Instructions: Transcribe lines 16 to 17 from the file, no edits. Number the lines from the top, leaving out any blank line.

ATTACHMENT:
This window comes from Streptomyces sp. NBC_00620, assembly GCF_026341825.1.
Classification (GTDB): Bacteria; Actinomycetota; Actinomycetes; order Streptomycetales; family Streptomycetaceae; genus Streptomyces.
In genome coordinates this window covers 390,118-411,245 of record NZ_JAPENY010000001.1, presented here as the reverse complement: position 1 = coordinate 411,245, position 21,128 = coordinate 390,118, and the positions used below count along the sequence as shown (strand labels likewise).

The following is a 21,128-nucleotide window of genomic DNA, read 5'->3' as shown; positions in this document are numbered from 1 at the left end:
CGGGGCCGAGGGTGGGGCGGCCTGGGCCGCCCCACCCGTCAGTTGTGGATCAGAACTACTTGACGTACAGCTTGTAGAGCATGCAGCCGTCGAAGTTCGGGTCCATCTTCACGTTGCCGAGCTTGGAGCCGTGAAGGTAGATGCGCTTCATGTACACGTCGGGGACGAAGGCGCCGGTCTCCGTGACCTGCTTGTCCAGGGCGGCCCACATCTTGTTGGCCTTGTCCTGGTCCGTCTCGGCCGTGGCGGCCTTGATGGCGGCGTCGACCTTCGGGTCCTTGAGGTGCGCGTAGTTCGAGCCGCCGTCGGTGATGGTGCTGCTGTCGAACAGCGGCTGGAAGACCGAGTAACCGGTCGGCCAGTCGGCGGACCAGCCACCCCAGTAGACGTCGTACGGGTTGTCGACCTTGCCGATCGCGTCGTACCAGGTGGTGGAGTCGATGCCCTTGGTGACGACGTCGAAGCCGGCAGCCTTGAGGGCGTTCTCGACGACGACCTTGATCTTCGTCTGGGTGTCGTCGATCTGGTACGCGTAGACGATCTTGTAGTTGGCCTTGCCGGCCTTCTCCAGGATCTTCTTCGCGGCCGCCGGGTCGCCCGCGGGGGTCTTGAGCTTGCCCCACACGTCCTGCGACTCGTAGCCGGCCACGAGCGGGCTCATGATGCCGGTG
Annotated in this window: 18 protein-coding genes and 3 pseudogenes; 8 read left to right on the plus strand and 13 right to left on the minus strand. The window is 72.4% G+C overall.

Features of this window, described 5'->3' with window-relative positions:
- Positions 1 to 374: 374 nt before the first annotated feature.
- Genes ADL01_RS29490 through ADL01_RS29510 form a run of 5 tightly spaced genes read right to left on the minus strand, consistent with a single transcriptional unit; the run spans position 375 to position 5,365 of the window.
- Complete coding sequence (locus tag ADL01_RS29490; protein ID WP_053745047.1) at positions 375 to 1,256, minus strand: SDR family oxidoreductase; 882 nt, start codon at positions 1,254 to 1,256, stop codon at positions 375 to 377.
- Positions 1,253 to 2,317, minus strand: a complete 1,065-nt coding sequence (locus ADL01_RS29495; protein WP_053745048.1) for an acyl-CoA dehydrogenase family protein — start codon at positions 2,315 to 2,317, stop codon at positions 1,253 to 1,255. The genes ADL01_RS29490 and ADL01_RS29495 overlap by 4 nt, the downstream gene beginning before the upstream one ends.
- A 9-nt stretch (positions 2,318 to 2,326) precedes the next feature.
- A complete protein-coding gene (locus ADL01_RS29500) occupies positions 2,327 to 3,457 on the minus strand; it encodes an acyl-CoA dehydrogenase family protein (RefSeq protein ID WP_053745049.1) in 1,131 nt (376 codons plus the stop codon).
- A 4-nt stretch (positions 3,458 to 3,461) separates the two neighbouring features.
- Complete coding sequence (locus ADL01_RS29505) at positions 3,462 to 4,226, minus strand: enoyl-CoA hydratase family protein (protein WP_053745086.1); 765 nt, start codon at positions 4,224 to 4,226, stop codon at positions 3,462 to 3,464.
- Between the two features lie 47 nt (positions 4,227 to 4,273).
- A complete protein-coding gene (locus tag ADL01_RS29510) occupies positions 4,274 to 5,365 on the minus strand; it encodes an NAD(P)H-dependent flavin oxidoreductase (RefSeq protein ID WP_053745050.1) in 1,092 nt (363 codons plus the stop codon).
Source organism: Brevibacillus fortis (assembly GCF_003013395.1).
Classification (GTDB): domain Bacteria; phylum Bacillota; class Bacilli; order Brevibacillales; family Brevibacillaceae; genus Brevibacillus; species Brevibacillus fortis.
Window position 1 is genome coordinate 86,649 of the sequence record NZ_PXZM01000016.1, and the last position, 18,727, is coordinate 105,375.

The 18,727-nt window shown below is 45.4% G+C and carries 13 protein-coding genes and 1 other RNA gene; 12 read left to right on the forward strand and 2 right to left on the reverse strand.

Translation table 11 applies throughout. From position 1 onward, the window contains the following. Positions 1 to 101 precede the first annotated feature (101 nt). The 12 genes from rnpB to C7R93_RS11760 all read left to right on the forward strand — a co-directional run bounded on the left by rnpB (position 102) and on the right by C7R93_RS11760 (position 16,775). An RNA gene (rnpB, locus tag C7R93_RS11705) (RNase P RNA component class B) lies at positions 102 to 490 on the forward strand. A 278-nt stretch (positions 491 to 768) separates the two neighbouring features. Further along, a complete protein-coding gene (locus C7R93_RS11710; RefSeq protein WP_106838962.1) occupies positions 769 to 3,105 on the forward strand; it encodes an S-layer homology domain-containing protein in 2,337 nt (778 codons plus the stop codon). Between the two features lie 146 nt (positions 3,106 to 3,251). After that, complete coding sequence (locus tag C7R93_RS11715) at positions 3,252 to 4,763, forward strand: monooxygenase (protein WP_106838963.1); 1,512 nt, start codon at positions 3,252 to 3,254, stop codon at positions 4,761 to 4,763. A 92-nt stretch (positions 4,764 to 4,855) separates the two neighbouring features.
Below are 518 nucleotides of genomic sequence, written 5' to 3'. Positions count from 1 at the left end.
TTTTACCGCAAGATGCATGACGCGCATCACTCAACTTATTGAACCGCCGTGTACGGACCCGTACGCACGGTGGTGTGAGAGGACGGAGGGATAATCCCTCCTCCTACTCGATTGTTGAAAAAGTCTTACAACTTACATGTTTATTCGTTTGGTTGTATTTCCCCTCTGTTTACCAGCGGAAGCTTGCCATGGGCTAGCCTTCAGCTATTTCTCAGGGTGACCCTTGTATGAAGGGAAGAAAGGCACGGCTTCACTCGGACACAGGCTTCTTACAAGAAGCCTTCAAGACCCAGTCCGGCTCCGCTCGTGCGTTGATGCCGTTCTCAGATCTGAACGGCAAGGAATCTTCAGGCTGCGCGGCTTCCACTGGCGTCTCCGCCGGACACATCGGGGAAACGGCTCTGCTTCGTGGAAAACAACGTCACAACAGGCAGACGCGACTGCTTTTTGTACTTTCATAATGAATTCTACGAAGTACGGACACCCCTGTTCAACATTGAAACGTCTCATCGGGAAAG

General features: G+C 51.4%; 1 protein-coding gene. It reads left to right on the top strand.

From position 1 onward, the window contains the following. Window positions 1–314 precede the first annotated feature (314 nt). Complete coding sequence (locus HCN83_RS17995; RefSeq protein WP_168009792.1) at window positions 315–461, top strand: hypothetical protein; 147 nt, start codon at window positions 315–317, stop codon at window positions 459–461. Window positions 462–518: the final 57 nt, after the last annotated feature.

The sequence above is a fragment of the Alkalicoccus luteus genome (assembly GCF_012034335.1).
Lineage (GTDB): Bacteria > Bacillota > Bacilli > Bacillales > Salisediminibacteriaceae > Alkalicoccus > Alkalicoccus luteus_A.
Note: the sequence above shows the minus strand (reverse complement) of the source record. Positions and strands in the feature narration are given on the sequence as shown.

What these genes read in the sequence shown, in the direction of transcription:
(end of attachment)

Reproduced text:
- Between the two features lie 47 nt (positions 4,227 to 4,273).
- A complete protein-coding gene (locus tag ADL01_RS29510) occupies positions 4,274 to 5,365 on the minus strand; it encodes an NAD(P)H-dependent flavin oxidoreductase (RefSeq protein ID WP_053745050.1) in 1,092 nt (363 codons plus the stop codon).